01 May 2013

IP watch: UNCTAD: IPRs In Health, Research, Cosmetics, Meet Access & Benefit Sharing

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The interactions between intellectual property and international rules of global access and benefit sharing were explored recently as an expert group meeting was convened by the United Nations Conference on Trade and Development (UNCTAD) to explore several areas where those interactions occur.

The Ad Hoc Expert Group Meeting on the Development Dimensions of Intellectual Property: Biological Diversity and Access and Benefit Sharing (ABS), was convened by UNCTAD on 16-17 April. Several panels shed light on IP and ABS in particular areas, such as natural ingredients used in pharmaceuticals and cosmetics, and pandemic influenza preparedness.

Maria Julia Oliva, senior advisor on ABS for the Union for Ethical BioTrade (UEBT), said the UEBT manages an internationally recognised standard: the Ethical BioTrade Standard, under which companies commit to ethical sourcing practices.

Benefit sharing is a critical part of sustainable work with biodiversity, she said, in particular because it empowers producers and their communities, allows long-term partnerships, offers recognition of rights over resources and knowledge, and promotes sustainable development at the local level.

Traditionally, the cosmetic and perfume industries have not been strong users of the patent system, she said, but the trend is changing with a growing number of patents in those fields.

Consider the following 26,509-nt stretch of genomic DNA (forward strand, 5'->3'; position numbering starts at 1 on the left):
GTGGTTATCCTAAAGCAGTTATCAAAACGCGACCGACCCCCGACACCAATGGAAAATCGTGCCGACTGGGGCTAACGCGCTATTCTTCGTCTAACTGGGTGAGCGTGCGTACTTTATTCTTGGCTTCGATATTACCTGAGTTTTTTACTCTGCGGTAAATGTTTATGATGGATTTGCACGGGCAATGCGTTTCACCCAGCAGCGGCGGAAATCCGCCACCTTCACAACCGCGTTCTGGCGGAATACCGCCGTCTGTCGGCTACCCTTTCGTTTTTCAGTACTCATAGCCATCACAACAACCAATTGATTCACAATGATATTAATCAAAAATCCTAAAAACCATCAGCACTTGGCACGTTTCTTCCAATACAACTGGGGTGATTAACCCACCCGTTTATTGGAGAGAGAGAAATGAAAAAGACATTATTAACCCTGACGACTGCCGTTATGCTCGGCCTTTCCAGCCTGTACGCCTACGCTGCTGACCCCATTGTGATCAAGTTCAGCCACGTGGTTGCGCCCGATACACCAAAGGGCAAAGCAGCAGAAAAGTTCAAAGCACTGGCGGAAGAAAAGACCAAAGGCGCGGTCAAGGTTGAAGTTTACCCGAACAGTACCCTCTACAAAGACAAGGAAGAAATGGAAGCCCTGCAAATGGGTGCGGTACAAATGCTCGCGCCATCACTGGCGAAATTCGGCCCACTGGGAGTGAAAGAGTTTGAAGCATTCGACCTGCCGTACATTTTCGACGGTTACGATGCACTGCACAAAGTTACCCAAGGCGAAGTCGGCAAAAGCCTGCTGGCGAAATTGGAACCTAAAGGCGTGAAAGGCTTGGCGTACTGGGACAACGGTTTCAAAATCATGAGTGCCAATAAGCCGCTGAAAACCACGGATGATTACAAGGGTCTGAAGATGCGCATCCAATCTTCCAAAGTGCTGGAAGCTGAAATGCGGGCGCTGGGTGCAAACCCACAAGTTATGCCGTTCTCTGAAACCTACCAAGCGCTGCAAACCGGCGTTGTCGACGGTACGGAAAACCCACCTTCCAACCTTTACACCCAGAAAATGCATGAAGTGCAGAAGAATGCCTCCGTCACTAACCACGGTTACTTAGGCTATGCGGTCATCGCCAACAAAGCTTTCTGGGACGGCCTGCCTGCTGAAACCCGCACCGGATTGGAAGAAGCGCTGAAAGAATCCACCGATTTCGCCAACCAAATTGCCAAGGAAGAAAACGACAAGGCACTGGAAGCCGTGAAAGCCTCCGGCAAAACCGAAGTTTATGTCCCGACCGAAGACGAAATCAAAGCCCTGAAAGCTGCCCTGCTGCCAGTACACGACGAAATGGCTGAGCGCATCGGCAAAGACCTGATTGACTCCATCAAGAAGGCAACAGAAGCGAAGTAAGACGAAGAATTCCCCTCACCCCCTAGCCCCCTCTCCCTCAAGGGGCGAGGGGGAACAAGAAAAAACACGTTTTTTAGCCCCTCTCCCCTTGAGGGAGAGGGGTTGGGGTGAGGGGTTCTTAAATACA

Patents are being used in this sector as companies try to protect their research on the efficacy of ingredients and to protect certain areas or product types for which they are well known.

The concerns from governments and civil society on the use of patents relate to the lack of disclosure of the origin of the plants used for the invention, and the fact that often traditional knowledge (TK) is not mentioned in patent applications. Other concerns relate to patents that have been taken on existing resources, not showing any innovation, including in relation to TK, and often with very broad claims on natural ingredients.

There is a need for awareness-raising, she said. UEBT found that it is important to reconsider the role of patents, and develop patent policies and criteria for patent use. UEBT developed principles on patents and biodiversity, based on CBD objectives and principles, which recognise that patents need to support the CBD objectives.

Read the full article here. 



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